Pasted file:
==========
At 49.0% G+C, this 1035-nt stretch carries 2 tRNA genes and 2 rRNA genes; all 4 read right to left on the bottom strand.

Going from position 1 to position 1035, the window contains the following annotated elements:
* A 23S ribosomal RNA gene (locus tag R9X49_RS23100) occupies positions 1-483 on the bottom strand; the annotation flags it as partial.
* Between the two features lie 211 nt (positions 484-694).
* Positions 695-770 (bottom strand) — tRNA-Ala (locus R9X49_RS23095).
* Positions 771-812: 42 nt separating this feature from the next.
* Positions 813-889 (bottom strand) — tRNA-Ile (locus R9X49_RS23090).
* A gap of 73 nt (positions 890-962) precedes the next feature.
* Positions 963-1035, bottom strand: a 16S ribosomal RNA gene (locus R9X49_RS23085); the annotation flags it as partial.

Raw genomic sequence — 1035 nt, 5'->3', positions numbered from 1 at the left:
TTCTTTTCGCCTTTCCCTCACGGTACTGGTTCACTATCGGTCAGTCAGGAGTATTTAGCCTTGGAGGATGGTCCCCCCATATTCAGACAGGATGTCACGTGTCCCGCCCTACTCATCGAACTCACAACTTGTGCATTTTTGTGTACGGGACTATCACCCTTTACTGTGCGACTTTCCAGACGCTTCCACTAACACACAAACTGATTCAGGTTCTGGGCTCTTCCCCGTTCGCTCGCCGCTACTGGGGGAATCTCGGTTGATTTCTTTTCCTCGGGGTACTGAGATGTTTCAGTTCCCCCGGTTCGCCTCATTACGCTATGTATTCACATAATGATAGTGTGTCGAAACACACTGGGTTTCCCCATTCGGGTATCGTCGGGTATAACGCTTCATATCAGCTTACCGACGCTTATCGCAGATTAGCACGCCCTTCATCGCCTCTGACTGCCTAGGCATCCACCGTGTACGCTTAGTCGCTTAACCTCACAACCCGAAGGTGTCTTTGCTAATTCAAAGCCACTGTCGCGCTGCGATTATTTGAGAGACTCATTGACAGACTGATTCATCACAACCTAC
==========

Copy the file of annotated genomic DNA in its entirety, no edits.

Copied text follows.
At 49.0% G+C, this 1035-nt stretch carries 2 tRNA genes and 2 rRNA genes; all 4 read right to left on the bottom strand.

Going from position 1 to position 1035, the window contains the following annotated elements:
* A 23S ribosomal RNA gene (locus tag R9X49_RS23100) occupies positions 1-483 on the bottom strand; the annotation flags it as partial.
* Between the two features lie 211 nt (positions 484-694).
* Positions 695-770 (bottom strand) — tRNA-Ala (locus R9X49_RS23095).
* Positions 771-812: 42 nt separating this feature from the next.
* Positions 813-889 (bottom strand) — tRNA-Ile (locus R9X49_RS23090).
* A gap of 73 nt (positions 890-962) precedes the next feature.
* Positions 963-1035, bottom strand: a 16S ribosomal RNA gene (locus R9X49_RS23085); the annotation flags it as partial.

Raw genomic sequence — 1035 nt, 5'->3', positions numbered from 1 at the left:
TTCTTTTCGCCTTTCCCTCACGGTACTGGTTCACTATCGGTCAGTCAGGAGTATTTAGCCTTGGAGGATGGTCCCCCCATATTCAGACAGGATGTCACGTGTCCCGCCCTACTCATCGAACTCACAACTTGTGCATTTTTGTGTACGGGACTATCACCCTTTACTGTGCGACTTTCCAGACGCTTCCACTAACACACAAACTGATTCAGGTTCTGGGCTCTTCCCCGTTCGCTCGCCGCTACTGGGGGAATCTCGGTTGATTTCTTTTCCTCGGGGTACTGAGATGTTTCAGTTCCCCCGGTTCGCCTCATTACGCTATGTATTCACATAATGATAGTGTGTCGAAACACACTGGGTTTCCCCATTCGGGTATCGTCGGGTATAACGCTTCATATCAGCTTACCGACGCTTATCGCAGATTAGCACGCCCTTCATCGCCTCTGACTGCCTAGGCATCCACCGTGTACGCTTAGTCGCTTAACCTCACAACCCGAAGGTGTCTTTGCTAATTCAAAGCCACTGTCGCGCTGCGATTATTTGAGAGACTCATTGACAGACTGATTCATCACAACCTAC